Don't worry that I haven't said too much about the Human Rights Celebration Gig at Newcastle Library on Saturday (it's at 3pm, by the way, if anyone wants to come). Work is happening on it, a few things have changed, even since the Baynham Test post the other day, and I'm now a lot more confident that It'll go better than originally planned. One of the things that excites me about this thing is that there's very little performing involved in it. I will have a video of one piece on before I perform, I will do one number myself, then I have a little presentation to give (with accompanying Powerpoint slides - oh yes!) explaining the point of the thing, and then - it's over to the audience. It's their gig, not mine. They'll make it or break it, and I hope to god they make it, because I want to give whoever turns up a chance to speak their fears, to feel brave, even for a moment, in the hope that that bravery might be something they then carry with them elsewhere in their lives.
And part of that is because, at this point in my life, I'm absolutely goddam terrified. And the thing that I'm terrified of is my next gig. I don't know when that is yet, and in a way part of me doesn't want to know, and part of me wants to delay it indefinitely for exactly that reason. Go on hiatus. Leave the scene.
Those of you who read this blog and are aware of my previous work will have observed that the stuff I've been posting on here recently has taken a slightly different turn. I'm not playing to the gallery anymore; I'm not doing funny poems about Meat Loaf and rhyme-heavy freestyle-derived numbers that show off my performance chops. I'm trying to be real. I'm trying to write something true about myself and the way I see the world. Something that doesn't depend on audience approval, or indeed the provocation of audience disapproval: something I can stand by and say this is me, this is how I see it and let the chips fall where they may. This is the whole reason I pulled the plug on publishing All Haste is from the Devil back in July, and, as much as that decision hurt a lot of good people and made me look like a ridiculous primadonna, I'm more certain than ever that it was the right one, because forcing myself to be real, to get back to a writing process that's about describing what I experience in the most honest way I can, has resulted in poems that I can be proud of. You've seen some of them on this blog. But here's the thing: you haven't seen the half of it.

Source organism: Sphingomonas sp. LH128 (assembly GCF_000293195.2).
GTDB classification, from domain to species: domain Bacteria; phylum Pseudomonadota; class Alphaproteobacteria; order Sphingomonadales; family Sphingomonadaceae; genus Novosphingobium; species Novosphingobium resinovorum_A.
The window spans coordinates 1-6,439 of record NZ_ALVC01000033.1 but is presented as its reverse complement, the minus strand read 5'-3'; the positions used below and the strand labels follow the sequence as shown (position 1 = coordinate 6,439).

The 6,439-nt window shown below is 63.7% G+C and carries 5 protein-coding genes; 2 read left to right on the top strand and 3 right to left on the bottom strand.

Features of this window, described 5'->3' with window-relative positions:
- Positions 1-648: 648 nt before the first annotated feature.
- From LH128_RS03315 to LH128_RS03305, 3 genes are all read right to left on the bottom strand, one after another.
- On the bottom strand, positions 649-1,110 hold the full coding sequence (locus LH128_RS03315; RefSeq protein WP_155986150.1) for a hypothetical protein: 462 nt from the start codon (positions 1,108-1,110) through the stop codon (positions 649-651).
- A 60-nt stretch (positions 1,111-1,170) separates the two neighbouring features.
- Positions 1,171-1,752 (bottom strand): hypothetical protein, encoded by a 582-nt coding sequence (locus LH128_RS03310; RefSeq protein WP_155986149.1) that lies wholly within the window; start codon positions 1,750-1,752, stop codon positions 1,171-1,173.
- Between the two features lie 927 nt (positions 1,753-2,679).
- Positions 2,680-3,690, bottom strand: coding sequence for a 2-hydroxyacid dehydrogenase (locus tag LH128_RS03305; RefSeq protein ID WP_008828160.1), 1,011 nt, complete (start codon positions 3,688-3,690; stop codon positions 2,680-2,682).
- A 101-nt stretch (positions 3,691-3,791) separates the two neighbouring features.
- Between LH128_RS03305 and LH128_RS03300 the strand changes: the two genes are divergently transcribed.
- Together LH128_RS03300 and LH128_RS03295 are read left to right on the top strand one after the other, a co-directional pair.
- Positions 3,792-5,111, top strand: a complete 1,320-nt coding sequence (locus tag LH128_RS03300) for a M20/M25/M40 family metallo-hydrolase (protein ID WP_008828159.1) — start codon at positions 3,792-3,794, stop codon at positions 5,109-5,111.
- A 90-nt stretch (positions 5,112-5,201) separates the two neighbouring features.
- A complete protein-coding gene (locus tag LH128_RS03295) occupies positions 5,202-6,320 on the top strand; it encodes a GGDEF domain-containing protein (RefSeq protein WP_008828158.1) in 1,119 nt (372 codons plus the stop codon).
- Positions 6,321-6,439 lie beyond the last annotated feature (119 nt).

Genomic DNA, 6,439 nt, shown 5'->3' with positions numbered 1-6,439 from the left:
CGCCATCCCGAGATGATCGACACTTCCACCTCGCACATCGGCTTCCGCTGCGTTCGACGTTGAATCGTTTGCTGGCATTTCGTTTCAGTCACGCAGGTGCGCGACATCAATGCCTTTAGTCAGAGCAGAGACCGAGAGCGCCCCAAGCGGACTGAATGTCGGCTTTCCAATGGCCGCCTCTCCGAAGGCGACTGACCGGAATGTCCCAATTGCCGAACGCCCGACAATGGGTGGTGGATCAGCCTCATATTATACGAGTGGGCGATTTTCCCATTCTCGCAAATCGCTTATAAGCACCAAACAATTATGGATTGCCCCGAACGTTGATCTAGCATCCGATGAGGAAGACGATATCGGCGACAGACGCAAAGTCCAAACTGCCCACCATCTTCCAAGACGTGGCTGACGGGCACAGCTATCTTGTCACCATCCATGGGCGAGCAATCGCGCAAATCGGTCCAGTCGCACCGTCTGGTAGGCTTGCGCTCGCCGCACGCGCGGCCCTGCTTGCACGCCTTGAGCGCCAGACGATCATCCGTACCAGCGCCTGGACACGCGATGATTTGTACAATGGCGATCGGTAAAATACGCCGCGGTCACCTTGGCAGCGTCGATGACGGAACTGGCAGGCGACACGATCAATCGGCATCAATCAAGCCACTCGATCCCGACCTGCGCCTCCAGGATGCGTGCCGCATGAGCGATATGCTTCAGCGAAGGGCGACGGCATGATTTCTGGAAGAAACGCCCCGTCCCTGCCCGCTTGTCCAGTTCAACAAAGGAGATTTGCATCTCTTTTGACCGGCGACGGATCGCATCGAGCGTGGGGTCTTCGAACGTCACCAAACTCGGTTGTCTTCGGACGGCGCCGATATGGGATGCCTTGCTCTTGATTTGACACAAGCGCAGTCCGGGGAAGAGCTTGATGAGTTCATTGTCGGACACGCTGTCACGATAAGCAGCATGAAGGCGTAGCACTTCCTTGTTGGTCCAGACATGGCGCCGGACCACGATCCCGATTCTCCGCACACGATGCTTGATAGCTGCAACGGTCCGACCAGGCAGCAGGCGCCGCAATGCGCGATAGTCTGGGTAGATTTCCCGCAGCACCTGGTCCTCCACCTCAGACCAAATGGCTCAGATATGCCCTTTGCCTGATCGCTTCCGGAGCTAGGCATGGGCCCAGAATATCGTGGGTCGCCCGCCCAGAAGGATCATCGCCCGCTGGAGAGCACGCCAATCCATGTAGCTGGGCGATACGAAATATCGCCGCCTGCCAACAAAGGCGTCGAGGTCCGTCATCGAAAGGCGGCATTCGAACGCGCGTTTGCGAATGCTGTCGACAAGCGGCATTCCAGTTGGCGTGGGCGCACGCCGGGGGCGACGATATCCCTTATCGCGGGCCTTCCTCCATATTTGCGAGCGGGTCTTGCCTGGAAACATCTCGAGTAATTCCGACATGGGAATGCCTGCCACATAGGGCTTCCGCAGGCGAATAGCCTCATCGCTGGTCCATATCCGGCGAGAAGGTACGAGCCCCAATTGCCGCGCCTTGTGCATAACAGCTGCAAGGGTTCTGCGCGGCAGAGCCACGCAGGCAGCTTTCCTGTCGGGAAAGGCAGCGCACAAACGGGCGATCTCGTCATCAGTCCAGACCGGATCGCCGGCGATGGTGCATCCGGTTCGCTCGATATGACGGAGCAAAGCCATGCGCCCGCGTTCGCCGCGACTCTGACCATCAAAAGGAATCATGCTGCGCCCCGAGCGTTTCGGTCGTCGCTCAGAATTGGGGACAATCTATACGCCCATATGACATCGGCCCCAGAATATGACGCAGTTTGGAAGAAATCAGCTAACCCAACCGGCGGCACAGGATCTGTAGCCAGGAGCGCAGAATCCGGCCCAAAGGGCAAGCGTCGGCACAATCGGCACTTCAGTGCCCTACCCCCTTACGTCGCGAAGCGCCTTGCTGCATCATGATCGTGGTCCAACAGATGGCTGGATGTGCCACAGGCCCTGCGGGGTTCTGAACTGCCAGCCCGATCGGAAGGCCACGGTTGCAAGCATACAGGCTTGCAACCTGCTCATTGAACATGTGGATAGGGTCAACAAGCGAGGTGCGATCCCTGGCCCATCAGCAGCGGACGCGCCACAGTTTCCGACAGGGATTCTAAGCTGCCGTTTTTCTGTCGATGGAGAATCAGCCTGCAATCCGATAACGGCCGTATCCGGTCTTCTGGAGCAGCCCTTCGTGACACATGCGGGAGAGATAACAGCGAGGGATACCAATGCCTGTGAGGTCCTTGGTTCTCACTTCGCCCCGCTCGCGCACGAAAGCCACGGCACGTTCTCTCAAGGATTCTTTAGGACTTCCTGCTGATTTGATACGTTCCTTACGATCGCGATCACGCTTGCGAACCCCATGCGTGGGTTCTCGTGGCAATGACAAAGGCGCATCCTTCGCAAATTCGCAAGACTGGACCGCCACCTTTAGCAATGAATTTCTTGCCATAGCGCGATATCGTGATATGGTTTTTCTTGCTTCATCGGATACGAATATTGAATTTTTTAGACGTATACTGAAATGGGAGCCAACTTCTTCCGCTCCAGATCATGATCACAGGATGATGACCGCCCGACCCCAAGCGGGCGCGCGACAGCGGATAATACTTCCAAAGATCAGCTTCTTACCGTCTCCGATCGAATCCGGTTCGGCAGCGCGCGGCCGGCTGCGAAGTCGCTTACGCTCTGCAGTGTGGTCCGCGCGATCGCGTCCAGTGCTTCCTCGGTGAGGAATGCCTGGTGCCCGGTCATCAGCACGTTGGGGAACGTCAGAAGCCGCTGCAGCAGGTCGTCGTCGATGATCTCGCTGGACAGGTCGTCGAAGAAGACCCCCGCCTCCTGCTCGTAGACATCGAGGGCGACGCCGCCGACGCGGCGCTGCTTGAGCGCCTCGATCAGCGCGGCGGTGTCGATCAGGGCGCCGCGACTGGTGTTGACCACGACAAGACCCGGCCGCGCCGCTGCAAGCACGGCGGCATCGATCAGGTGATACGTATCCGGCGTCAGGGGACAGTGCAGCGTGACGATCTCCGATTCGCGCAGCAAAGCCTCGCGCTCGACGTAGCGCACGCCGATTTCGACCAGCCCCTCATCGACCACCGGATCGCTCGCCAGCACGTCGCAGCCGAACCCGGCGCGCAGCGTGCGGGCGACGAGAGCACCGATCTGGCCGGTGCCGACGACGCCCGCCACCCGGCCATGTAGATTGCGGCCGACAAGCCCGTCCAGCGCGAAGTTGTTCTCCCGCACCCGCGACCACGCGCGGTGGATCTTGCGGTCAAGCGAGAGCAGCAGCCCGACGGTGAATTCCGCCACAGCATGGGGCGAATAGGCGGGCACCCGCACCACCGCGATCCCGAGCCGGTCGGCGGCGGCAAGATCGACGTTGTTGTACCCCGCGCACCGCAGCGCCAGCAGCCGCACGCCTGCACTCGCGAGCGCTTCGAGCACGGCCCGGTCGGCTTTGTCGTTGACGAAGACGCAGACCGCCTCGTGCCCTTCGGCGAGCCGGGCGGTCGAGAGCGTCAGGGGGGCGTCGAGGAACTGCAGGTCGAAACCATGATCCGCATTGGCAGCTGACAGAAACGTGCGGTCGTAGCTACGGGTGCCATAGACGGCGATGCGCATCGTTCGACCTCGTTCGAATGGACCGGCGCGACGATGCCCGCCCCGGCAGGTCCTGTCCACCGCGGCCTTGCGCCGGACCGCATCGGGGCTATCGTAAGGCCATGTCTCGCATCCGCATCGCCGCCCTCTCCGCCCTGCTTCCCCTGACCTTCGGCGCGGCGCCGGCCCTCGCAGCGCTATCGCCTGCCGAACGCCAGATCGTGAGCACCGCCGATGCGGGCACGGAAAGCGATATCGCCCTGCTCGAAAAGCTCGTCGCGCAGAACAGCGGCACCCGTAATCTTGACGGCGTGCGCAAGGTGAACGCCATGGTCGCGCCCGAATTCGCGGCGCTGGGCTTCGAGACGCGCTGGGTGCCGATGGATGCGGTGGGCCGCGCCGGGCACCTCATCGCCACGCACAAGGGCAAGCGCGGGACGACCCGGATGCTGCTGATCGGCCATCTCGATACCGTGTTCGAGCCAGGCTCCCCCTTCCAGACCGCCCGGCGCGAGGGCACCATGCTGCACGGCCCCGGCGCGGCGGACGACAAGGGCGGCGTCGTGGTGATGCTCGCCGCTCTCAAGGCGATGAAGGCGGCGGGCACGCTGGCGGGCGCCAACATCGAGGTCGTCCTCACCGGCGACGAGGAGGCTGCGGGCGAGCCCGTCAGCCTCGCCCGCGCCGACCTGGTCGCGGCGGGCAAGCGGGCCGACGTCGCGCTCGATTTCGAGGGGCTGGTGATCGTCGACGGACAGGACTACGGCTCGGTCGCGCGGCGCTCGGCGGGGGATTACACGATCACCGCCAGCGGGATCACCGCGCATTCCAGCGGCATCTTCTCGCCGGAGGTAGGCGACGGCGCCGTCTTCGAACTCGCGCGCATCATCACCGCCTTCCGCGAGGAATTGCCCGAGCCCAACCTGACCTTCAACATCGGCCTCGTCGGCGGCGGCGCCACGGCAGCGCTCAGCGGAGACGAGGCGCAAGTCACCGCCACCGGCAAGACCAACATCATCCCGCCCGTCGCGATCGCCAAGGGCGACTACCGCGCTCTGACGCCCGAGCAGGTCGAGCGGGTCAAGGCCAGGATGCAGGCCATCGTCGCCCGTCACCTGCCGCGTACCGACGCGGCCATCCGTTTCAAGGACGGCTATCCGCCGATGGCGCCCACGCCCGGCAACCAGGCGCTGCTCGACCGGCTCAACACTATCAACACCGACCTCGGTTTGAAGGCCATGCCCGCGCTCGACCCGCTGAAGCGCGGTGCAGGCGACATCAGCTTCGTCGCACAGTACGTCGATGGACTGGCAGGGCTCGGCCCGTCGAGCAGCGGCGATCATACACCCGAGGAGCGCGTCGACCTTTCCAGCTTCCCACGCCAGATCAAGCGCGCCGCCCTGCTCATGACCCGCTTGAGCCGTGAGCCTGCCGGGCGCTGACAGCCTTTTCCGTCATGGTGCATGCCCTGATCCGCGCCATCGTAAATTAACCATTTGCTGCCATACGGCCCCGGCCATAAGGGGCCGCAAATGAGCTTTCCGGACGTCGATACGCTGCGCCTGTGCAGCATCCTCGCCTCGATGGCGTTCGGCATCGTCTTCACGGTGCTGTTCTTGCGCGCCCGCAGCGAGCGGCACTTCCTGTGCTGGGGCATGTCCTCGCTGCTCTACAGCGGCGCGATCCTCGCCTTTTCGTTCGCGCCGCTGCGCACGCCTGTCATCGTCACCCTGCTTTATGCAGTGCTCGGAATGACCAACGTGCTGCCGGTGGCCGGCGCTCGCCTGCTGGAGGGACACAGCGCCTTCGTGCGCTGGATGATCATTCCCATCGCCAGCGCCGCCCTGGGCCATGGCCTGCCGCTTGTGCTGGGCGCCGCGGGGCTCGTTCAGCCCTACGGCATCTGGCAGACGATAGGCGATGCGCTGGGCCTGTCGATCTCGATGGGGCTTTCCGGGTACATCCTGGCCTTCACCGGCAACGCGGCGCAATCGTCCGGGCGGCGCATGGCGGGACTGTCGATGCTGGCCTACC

There are things I've written recently, good, well-crafted poems I've spent a lot of time on, which ripped out my heart and stamped it to a smear. Poems the writing of which literally left me in a crying heap on the floor of my room. And I am afraid to read these poems in public, afraid to submit them for publication, because as good as they are (and I believe them to be among the best I've ever written), I know that to put these things out there will change my world in ways I'm not prepared for. I'll go further: I'm afraid that putting these things out there could break me, and that if they do, there's nothing that'll put me back together.
And I'm afraid most of all because - and here, really, is the thing - they want to be read. They want to be published. The next time I send work out for publication, these poems will be among it. The next time I perform, these poems will be the stuff I read.
And that's what scares me. That's what wakes me in the middle of the night, what makes me stop and sit back on my haunches on an afternoon walk, what makes me think a million times a day about announcing that Saturday's gig will be my last one. Because I don't know if I can face the gig after that.
Because: after I invite Saturday's audience to find the strength to speak their fears, I have to find the strength to speak my own.